Returning to Australia in 2007 brought me to Melbourne, also with Morgan Stanley. Markets were at an all-time high… but the laws of gravity apply to markets just like anything else – what goes up, must come down… enter the GFC? Banks were very much out of favour but again, resilience, adaptability, and a healthy dose of creativity helped me see out those difficult times. And without the tough times, I doubt I would have appreciated the good times quite as much as I did. My job took me to New York, Hong Kong, Singapore and beyond. I was very privileged to be able to explore the world with my work.


What drove you to move into winemaking/viticulture?

It was living the in UK and spending weekends and holidays in Europe where my interest in wine developed. Bordeaux was a favourite weekend escape and the journey has continued from there! While I had a ball and learnt a lot during my 20 years in banking, there was always an inkling that “making something” was what my soul needed.

Good food and good wine are passions and what greater pleasure than turning a passion into a career. And the journey hasn’t disappointed. In addition to pursuing a passion, the other great joy winemaking gives me is being so completely aligned with the changing of the seasons – these days my year is measured by the life cycle of the vines (and no longer the posting of quarterly results).


What is it like to work alongside Adam Louder? What have you learnt?

Adam is a phenomenally talented and instinctive winemaker. He would never tell you that… in fact, he doesn’t say a lot in general! But observing and working alongside Adam as he goes about the business of making outstanding wine, provides an education you won’t find in any text book.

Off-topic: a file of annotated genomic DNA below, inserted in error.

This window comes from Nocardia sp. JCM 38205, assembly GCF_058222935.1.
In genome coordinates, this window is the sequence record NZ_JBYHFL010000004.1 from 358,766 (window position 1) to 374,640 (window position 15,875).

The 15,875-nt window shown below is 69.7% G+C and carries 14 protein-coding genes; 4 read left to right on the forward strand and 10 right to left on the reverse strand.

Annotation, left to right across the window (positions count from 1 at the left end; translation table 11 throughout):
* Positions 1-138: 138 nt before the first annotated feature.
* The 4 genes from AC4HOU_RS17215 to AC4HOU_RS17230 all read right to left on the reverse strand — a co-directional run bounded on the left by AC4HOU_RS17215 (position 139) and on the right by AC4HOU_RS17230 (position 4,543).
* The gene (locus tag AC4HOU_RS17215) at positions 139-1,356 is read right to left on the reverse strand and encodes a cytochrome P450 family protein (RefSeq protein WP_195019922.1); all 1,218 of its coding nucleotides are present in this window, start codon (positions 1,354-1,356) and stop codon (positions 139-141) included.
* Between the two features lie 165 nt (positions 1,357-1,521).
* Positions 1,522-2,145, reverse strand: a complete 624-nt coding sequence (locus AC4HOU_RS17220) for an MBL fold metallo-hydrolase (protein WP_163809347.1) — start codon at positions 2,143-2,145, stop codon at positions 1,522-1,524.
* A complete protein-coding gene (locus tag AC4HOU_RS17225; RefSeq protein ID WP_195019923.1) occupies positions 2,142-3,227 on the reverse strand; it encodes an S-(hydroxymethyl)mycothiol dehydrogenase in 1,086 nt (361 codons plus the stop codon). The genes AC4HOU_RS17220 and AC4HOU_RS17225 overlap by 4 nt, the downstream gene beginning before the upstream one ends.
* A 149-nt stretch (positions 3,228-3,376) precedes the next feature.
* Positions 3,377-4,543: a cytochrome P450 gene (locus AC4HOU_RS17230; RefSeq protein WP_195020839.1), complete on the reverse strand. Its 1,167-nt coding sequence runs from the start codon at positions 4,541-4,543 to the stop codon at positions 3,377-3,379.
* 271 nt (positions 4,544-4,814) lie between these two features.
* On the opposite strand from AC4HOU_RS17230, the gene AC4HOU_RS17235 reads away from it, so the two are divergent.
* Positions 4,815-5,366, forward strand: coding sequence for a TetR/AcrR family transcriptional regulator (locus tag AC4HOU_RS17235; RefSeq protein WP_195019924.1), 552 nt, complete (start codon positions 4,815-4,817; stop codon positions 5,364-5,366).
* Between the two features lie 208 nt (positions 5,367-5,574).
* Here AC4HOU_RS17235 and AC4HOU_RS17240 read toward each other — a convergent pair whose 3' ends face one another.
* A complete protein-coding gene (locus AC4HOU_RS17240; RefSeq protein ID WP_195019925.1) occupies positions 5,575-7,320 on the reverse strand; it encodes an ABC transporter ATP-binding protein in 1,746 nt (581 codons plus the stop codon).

The number one lesson from Adam is to trust my instinct. If it doesn’t feel right, change it. If it does feel right – don’t question it, go for it!


Which are your two favourite wines you have made with Adam?

Putting together the first Talus Cabernet out of the 2019 vintage was sublime. It’s the first straight premium Cabernet bottled off the property for more than a decade. It’s in this wine Adam’s experience in both Bordeaux and Napa and working with top-shelf Cabernet shines through – and it literally left me speechless.

I’ll also always have a soft spot for the 2019 Langi Shiraz – not only is it an exceptional wine, I worked that vintage as a cellar hand, foot-stomping, plunging and pumping over the ferments three times a day. Having the opportunity to be able to then put the wine together as a winemaker, under Adam’s watchful eye and guidance, was an honour I wouldn’t have expected when I was knee deep in a ferment in 2019!


What makes MLG special to you?

Anyone who has visited MLG knows it’s a spectacular location, but it’s the material we get to work with, the fruit produced from the vines, in the soil, in the shadow of Mount Langi Ghiran that you can’t find anywhere else in Australia. It is a privilege just to be able to walk through the Old Block, let alone being allowed to make some of Australia’s best Shiraz from those 50-year-old vines – is there anything more special?


What excites you about the Australian wine industry?